We, as educators, hold this truth to be self-evident: The subject that each of us teaches is the single most important one to the futures of our students.
However, when I was a measly little kid plowing my way through K-12, it always struck me that no one ever bothered to explain why I was spending countless hours learning what I was learning. “Was I really ever going to be trapped on a train speeding headlong toward another at a combined 195.6 miles per hour from a starting point 112.7 miles apart and need to accurately calculate the precise instant of my own certain demise?”
I felt the same way about certain books I was expected to read, information I was expected to memorize, and arcane topics that seemed incredibly distant from the needs of my daily life and expected future.
Was there a point or a plan to all of this, or was it all just a bunch of stuff I had to learn for reasons that were never revealed to me?
The educational utility of our subject material is worth considering if we want to be effective teachers, and it seems reasonable to be able to articulate the purpose of our lessons to our students if we expect them to listen and learn.
This conversation is especially important when teaching at-risk students who have not previously connected with what you are presenting; as an example, I offer the following list (tweaked a bit over the years) that I use to start discussion at the beginning of my developmental/remedial composition classes each semester:
Three Reasons Good Writing Is an Important Skill to Learn
- People will judge you on how well you write for the rest of your life.
- All professional, managerial, and supervisory jobs require you to write on a consistent basis, and your business success is often directly tied to how well you write.
- In our interconnected world, email and other computer correspondence allow you to advertise your ability to a global audience; on the other hand, bad writing is an incredibly effective worldwide announcement of your incompetence.
Of course, we also gain a great deal more when we learn to write well. We learn to evaluate sources, weigh contrasting perspectives on a topic, persuade others of our viewpoints, and actively engage with the world of ideas around us, but that all comes after we master the basics of sentence structure and paragraph organization so that our thoughts are clear and intelligible to our audience.
Just as you can’t pick up a baseball bat and instantly hit home runs, so do our students need to learn the fundamental mechanics of good writing before they can “swing for the fences” with their own work.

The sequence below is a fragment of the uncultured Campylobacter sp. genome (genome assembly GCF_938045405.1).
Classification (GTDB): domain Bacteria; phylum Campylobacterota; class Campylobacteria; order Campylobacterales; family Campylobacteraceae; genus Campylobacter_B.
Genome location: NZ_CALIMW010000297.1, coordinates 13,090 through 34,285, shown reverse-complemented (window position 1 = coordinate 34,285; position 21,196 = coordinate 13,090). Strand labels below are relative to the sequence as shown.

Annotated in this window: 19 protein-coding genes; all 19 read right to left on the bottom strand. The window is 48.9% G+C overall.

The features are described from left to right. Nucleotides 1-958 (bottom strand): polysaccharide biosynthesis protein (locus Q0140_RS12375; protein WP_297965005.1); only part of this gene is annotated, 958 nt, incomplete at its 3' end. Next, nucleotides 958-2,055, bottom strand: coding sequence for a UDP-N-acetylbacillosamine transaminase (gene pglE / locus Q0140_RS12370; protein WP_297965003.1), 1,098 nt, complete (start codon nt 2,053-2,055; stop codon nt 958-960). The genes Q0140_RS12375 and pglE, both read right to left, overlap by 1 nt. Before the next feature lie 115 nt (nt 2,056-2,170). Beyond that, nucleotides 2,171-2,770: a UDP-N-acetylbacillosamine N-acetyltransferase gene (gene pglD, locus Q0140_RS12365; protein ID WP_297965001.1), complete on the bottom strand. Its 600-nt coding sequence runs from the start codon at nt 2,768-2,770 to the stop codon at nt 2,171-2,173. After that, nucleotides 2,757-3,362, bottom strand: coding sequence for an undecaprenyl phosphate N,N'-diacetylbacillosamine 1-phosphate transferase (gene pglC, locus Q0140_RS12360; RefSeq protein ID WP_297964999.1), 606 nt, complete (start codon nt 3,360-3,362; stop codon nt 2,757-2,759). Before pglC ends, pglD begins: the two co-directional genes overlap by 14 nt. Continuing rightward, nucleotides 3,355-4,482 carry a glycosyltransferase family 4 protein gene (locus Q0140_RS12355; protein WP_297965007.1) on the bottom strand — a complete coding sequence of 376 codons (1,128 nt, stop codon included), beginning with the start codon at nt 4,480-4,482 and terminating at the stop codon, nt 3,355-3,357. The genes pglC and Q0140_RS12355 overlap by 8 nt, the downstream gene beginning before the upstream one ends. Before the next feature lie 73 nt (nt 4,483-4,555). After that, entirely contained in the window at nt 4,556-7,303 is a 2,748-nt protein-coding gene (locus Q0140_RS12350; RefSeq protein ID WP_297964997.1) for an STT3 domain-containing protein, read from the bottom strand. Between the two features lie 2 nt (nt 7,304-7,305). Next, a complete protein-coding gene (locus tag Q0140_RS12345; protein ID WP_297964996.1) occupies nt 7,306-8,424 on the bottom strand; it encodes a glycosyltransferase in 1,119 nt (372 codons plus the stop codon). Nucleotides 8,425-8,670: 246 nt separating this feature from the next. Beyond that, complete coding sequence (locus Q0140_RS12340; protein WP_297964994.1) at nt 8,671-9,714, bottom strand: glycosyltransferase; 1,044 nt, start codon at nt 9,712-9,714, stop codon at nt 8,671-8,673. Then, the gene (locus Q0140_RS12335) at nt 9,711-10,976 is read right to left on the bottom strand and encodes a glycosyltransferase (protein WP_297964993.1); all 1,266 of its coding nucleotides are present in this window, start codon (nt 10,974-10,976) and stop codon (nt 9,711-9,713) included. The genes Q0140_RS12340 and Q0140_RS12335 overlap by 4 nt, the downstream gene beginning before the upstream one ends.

This said, there is an fairly broad range of instructional techniques and course materials we might use—I have taught composition skills using everything from creative writing to source-based analysis—and all have merit when it comes to improving our students’ ability to express themselves clearly, concisely, and with a defined purpose in mind. This “instructor discretion” allows us to tap into the needs of particular audiences of students and keeps the material fresh and interesting for both teacher and student alike.
There is, nonetheless, a larger educational and philosophical question at hand that is both simple to ask and breathtaking in its implications: Why do we teach what we teach? Is it now the time to revisit the horse and buggy age assumptions that drove changes that began with The Committee of Ten recommendations in 1893 and have resulted in the seemingly inevitable high school curriculum we use today?
I believe that—as school budgets continue to tighten around the nation due to cuts in both local tax revenue and state aid—we are going to have more and more discussions regarding the content of the public school curriculum. Just as cursive handwriting, a necessary skill in the pre-computer age, has now largely vanished from our classrooms, I suspect that a lot of what public schools have taught for many years is going to find itself under a merciless microscope.
Given the questions that are now being raised about topics as previously sacrosanct as high school algebra—not to mention what has already been excised from the curriculum in order to make it easier for more students to graduate—we are likely heading for a very intense national conversation that will involve teachers, parents, students, and legislators concerning what we teach and how we teach it.
The questions I once asked myself when I was an elementary, middle school, and high school student are those we will likely hear as difficult discussions start about what to keep and what to cut. Is this material meant to turn our children into a good citizens, entertain them, help them to lead healthy lives, provide them with marketable skills—or teach them to avoid this particular subject for the rest of their days?
When I became I teacher myself, I resolved to always explain to my students why my class was not a waste of their time, and I have always strived to avoid esoteric meanderings and focus on the most direct and functional methods of imparting essential writing skills. Nonetheless, I know I must be ready and able to clearly explain to my college students how learning to write a persuasive or a problem-solution essay might be useful for their futures, and I do not blame my students for asking—it is, after all, their time and their dime.
By the same token, we may no longer be able to assume that students—and the taxpayers footing the bills—will simply accept our seemingly immutable public school curriculum, still subdivided into a shopworn 19th century subject- area silos that may no longer make any sense to maintain.
Perhaps a long overdue conversation about what we teach and how we teach it can help us to actually accomplish what has been promised for many decades—a revolutionary rethinking of public education in order to better prepare our children for success in a fast-moving global economy.